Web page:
Oregon Court of Appeals Decision Handed Down Today in FountainCourt Homeowners Ass’n v. FountainCourt Development, LLC
The Oregon Court of Appeals handed down a lengthy opinion upholding a money judgment awarded in favor of a judgment creditor in its garnishment action against American Family Insurance Company. FountainCourt Homeowners Ass’n v. FountainCourt Development, LLC, Or App (August 6, 2014), initially arose out of a homeowner association’s claim against the original sider (and others) for construction defects associated with the FountainCourt Townhomes and Condominiums. In 2010, the Association’s case went to trial. The jury returned a verdict against the sider in the amount of $485,877.84. (Note: Ball Janik LLP did not represent any parties in this case.)
Following trial, the homeowners association sent the sider’s insurance company, American Family, a request to pay the money judgment entered in the association’s favor under its policy. American Family refused to pay, claiming that its policy did not cover the judgment awarded to the association. The association thereafter filed a motion to show cause as to why American Family’s insurance policy should not be garnished to cover the association’s money judgment against its insured, the sider. The trial court granted a show cause hearing and, after the evidence presented, entered a judgment in the association’s favor against American Family in the amount of $433,958.16. A supplemental judgment was later entered by the court allowing for attorney fees against American Family in the amount of 68,538.00 pursuant to ORS 742.061.
On appeal, American Family argued both the money judgment and award of attorney fees were improper. The Court of Appeals agreed as to the attorney fee award, finding that the association had failed to properly assert a right and basis to recovery of attorney fees in its original motion to show cause – a requirement of ORCP 68C(2). As to the remainder of American Family’s arguments, the Court of Appeals sided with the association.
Importantly, the Court of Appeals rejected American Family’s arguments that the association: (1) had failed to meet its prima facie burden of proof as to whether the original money judgment against the sider was covered by American Family’s coverage grant, (2) was not entitled to the entirety of its judgment against the sider in light of the “your work” exclusion under American Family’s policy, and (3) had failed to satisfy its burden that the entirety of its money judgment against the sider was for property damages that occurred during American Family’s policy period. As to this last point, American Family argued that the trial court’s ruling was in error because it had inconsistently held that the association met its burden of proof that another carrier for the sider had coverage for the sider’s judgment under its coverage grant. According to American Family, the trial court’s ruling meant that the judgment against its insured, the sider, necessarily included property damage which occurred outside its policy period.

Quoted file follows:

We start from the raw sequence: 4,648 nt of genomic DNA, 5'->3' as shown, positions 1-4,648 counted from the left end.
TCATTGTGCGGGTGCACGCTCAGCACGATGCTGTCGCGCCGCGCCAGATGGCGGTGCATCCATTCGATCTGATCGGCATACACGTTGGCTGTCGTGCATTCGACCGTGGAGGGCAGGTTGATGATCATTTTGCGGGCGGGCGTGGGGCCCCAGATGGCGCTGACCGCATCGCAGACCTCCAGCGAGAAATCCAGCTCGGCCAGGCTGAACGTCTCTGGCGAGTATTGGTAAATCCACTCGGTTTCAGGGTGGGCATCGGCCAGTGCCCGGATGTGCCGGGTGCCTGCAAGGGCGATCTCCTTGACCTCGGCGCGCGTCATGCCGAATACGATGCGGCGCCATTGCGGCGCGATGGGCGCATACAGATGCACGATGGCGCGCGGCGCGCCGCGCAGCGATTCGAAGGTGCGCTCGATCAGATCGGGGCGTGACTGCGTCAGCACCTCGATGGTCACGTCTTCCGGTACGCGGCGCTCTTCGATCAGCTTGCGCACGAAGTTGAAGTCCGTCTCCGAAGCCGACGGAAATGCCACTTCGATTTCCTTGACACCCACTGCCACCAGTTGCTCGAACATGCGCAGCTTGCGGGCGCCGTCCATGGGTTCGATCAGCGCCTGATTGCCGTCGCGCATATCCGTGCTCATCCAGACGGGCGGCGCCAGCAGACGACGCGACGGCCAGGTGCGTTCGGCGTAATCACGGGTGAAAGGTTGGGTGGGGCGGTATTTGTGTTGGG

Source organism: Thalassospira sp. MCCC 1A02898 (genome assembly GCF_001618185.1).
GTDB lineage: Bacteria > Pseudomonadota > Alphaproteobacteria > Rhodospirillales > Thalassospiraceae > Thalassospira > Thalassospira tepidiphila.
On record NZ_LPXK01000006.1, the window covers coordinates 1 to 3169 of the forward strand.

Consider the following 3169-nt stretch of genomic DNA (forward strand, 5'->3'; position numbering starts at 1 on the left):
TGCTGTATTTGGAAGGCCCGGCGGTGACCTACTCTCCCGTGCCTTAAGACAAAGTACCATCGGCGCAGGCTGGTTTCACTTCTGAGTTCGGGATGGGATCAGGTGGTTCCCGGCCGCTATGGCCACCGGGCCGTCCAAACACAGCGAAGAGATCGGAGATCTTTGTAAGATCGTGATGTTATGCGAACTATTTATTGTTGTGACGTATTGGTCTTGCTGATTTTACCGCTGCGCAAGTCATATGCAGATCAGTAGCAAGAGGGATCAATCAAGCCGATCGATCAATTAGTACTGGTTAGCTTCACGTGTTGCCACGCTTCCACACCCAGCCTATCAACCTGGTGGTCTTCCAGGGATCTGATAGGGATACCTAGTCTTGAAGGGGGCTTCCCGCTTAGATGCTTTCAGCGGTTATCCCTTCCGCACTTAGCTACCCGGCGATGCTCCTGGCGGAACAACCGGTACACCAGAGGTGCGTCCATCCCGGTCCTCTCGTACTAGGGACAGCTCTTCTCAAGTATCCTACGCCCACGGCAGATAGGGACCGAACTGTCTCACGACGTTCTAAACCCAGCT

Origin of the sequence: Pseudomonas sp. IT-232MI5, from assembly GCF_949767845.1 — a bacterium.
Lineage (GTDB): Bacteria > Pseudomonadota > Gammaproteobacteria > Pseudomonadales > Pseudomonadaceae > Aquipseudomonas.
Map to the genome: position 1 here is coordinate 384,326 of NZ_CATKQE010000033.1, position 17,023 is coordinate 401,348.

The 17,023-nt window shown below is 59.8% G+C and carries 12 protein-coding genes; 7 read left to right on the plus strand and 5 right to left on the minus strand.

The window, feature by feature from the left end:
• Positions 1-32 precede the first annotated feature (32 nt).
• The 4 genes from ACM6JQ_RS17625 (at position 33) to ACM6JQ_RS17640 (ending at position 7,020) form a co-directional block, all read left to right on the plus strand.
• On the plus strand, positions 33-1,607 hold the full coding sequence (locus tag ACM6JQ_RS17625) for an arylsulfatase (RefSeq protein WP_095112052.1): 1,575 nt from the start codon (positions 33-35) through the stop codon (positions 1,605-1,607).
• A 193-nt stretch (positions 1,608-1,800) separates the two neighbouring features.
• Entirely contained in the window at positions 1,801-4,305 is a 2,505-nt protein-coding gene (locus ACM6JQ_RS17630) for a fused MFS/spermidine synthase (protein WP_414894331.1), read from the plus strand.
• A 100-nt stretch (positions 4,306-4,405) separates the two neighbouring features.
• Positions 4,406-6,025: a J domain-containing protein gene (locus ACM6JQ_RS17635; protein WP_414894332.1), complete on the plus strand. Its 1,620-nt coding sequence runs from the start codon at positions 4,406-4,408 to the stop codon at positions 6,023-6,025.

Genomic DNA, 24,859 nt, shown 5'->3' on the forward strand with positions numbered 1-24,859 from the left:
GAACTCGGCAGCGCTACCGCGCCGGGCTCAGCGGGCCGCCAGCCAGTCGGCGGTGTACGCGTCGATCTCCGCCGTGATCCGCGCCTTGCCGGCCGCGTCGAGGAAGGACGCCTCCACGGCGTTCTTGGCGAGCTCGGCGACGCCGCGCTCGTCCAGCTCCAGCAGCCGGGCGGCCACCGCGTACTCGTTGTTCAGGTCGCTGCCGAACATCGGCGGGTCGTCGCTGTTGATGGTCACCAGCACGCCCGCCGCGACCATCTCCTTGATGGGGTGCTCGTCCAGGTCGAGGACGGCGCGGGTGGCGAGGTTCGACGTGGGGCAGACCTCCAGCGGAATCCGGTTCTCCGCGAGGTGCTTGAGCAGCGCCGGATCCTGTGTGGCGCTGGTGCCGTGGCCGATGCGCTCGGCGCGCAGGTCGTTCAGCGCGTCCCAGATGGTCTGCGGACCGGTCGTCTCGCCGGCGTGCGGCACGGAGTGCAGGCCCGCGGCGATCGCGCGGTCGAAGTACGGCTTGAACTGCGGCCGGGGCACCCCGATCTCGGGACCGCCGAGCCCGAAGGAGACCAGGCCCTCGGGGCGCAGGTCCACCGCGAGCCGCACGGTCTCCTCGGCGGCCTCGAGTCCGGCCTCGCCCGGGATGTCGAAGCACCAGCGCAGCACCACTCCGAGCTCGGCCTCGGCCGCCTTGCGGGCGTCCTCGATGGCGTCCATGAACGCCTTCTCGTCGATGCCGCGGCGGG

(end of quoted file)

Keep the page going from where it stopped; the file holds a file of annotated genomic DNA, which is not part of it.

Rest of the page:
The Court of Appeals acknowledged that the trial court had found that another insurance carrier’s coverage grant had been triggered and that such policy preceded that of American Family. However, according to the Court of Appeals, that decision did not automatically render the judgment against American Family inconsistent and/or invalid. According to the Court of Appeals:
In the case of continuing and progressive water damage, the award of damages is not tied to discrete instances of property damage along a time continuum; instead the liability for property damage may be the same in every triggered policy period. That is so because the scope of repair – to replace the damaged structural components and eliminate the water intrusion – does not necessarily change depending on the year in which the damage occurred. Accordingly, given the nature of the injury, it is possible that both Clarendon and American Family could be liable for the same damage.
There are two big takeaways from the Court of Appeals’ decision in FountainCourt. First, judgment creditors and insureds need not segregate at trial or in a garnishment proceeding between what is covered and uncovered. So long as an insured and/or judgment creditor has made a prima facie showing that the damages awarded in an underlying action fall within a policy’s coverage grant, the burden then shifts to the insurance carrier to segregate out, where possible, what part of the judgment is not covered based on one or more of its exclusions. Second, property damage of the kind typically pled and awarded in construction defect cases, absent a valid exclusion, can trigger one or more policy periods. As to this last point, it should be noted that the Court of Appeals did not consider (as it was not raised) any potential effect a continuing or progressive property damage exclusion might have on whether multiple policy periods can be triggered by virtue of the damages alleged and proven in a construction defect context such as FountainCourt. The full opinion is available here.
 The trial court went on to find that exclusions in the second carrier’s policy prohibited coverage. On appeal, the Court of Appeals did not address the merits of this decision by the trial court as to the second carrier.